Film Review Daily

Looking Ahead


UK opening dates for new films:



June 14:


Ballon: Set in the 1970s before the Berlin Wall came down, Michael Herbig’s film is about a family trying to cross the East-West border by air balloon. With Friedrich Mǖcke, Karoline Scuch, David Kross, Alicia von Riitberg, Jonas Holdenrieder and Tilman Dṏbler.

Diego Maradona: Following his award-winning documentaries on Ayrton Senna and Amy Winehouse, the London-born Asif Kapadia now focuses his attention on the Argentine footballer Maradona.

Five Seasons: The Gardens of Piet Oudolf: Thomas Piper’s documentary is about the inspirational designer and gardener Piet Oudolf and some of his celebrated gardens in the USA and the Netherlands and his new garden, gallery and arts centre in Somerset.
The Hummingbird Project: Kim Nguyen wrote and directed his thriller with Jesse Eisenberg and Alexander Skarsgård as two New York City traders who try to get the better of their former boss (Salma Hayek) by going for a deal to drill an underground cable from New Jersey to Kansas. With Michael Mando, Mark Slacke, Sarah Goldberg, Frank Schorpion.

Men in Black: International: The fourth film in the MIB series based on the Malibu/Marvel comic books is a spin-off production using younger actors in a story that has Agent H and Agent M looking for a traitor in their own organisation. With Chris Hemsworth, Tessa Thompson, Liam Neeson, Rebecca Ferguson, Kumail Nanjiani, Rafe Spall and Emma Thompson as Agent O (below).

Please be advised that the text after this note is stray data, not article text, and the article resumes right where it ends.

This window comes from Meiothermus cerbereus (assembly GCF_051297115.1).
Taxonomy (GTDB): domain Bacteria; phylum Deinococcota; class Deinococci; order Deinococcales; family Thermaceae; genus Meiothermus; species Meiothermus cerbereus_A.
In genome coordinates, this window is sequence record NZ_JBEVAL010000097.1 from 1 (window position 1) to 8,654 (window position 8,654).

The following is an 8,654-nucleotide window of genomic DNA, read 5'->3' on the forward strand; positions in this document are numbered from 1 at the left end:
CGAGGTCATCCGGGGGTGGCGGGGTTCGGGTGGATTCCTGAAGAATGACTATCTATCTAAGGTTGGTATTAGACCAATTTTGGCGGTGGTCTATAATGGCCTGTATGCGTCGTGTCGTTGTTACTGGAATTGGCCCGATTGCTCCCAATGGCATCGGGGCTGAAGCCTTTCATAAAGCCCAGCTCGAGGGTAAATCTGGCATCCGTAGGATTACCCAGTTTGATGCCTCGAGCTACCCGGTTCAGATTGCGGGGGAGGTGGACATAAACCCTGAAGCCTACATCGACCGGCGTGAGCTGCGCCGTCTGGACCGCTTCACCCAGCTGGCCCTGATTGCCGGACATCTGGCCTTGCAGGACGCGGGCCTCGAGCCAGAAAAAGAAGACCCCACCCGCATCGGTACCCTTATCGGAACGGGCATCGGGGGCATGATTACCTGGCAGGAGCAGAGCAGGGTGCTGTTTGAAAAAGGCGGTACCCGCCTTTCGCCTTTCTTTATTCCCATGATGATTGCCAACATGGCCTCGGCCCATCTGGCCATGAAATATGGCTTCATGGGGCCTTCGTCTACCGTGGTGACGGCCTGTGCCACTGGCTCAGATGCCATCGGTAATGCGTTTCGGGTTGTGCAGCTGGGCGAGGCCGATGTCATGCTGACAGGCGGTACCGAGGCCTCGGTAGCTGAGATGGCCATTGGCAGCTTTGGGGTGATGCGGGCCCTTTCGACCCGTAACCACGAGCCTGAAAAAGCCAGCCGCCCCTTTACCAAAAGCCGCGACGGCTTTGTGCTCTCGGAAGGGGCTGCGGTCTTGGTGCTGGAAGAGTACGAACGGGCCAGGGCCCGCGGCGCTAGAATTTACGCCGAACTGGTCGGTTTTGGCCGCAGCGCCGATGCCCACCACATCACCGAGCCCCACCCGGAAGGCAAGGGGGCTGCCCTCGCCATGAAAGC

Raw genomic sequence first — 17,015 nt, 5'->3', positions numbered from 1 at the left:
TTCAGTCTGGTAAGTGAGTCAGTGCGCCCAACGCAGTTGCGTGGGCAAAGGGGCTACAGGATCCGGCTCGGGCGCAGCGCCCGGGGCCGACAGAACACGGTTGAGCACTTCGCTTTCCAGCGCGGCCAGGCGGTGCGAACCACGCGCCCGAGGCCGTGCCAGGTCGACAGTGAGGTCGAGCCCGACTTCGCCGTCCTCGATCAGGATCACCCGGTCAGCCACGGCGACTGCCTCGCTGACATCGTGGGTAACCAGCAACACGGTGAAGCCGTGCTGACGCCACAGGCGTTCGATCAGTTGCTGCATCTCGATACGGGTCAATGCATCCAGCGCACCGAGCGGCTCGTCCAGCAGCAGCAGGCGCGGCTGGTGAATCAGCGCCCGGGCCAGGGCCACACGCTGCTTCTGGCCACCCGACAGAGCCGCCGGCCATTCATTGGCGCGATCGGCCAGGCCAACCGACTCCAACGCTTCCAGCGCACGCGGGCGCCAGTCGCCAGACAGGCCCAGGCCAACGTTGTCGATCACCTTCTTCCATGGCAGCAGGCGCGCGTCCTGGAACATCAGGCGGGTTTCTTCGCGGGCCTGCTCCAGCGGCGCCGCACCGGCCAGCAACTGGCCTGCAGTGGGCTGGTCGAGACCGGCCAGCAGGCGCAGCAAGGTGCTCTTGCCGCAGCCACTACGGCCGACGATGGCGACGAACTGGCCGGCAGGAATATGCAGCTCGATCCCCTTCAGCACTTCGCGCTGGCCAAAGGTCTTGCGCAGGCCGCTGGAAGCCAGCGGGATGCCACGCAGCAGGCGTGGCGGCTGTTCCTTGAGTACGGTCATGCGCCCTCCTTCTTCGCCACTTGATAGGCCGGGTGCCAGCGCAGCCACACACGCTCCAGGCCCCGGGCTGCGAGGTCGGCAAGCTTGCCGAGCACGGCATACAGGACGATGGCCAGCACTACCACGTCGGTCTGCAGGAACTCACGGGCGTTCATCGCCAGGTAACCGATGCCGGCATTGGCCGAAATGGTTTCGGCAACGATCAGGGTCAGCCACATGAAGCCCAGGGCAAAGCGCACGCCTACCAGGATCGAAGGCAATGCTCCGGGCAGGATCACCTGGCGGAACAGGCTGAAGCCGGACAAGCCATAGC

Men in Black: International


Prophecy: Painter Peter Howson is the subject of Charlie Paul’s documentary on how an oil painting is commissioned, conceived, completed and subsequently sold.

A Season in France: Sandrine Bonnaire plays a French woman who finds herself involved with a high school teacher (Eriq Ebouaney) who has fled his war-torn home in Africa. The writer-director Mahamat Saleh Haroun is himself from Chad.

Sometimes Always Never: Bill Nighy plays a tailor who has been looking for his long-lost son for many years, following his disappearance after a dispute over a game of Scrabble. With Sam Riley, Alice Lowe, Jenny Agutter, Tim McInerney and Alexei Sayle.
We the Animals: Jeremiah Zagar’s drama finds three sons desperately trying not to turn into versions of their parents. To avoid this happening one of the brothers begins to invent his own imagined world. With Evan Rosado, Isaiah Kristian,. Josiah Gabriel, Raṹl Castillo and Sheila Vand.
Wild Honey Pie: After seven years of marriage, playwright Gillian and DJ Oliver find themselves questioning their relationship when Rachel, an actress and Oliver’s former girlfriend, reappears and Gillian reveals her possible bisexuality with Gerry, a lesbian producer. Written and directed by Jamie Adams with Jemima Kirke as Gillian, Richard Elis as Oliver, Sarah Solemani as Rachel, Alice Lowe as Gerry, plus Brett Goldstein and Joanna Scanlan.



June 19:


Brightburn: Superhero horror film about an alien boy brought up on Earth with the knowledge that he has superpowers that can be used to wreak havoc in his home town. Written by Brian and Mark Gunn and starring Elizabeth Banks, David Denman, Jackson A. Dunn, Matt Jones, Meredith Hagner and Becky Wahlstrom. Directed by David Yarovesky.



June 21:


Amin: Philippe Faucon’s film has nothing to do with African dictators but is a drama about a Senegalese man moving to France without his children. He soon finds he is on his own with hardly any friends. With Moustapha Mbengue, Emmanuelle Devos and Mareme N’Diaye.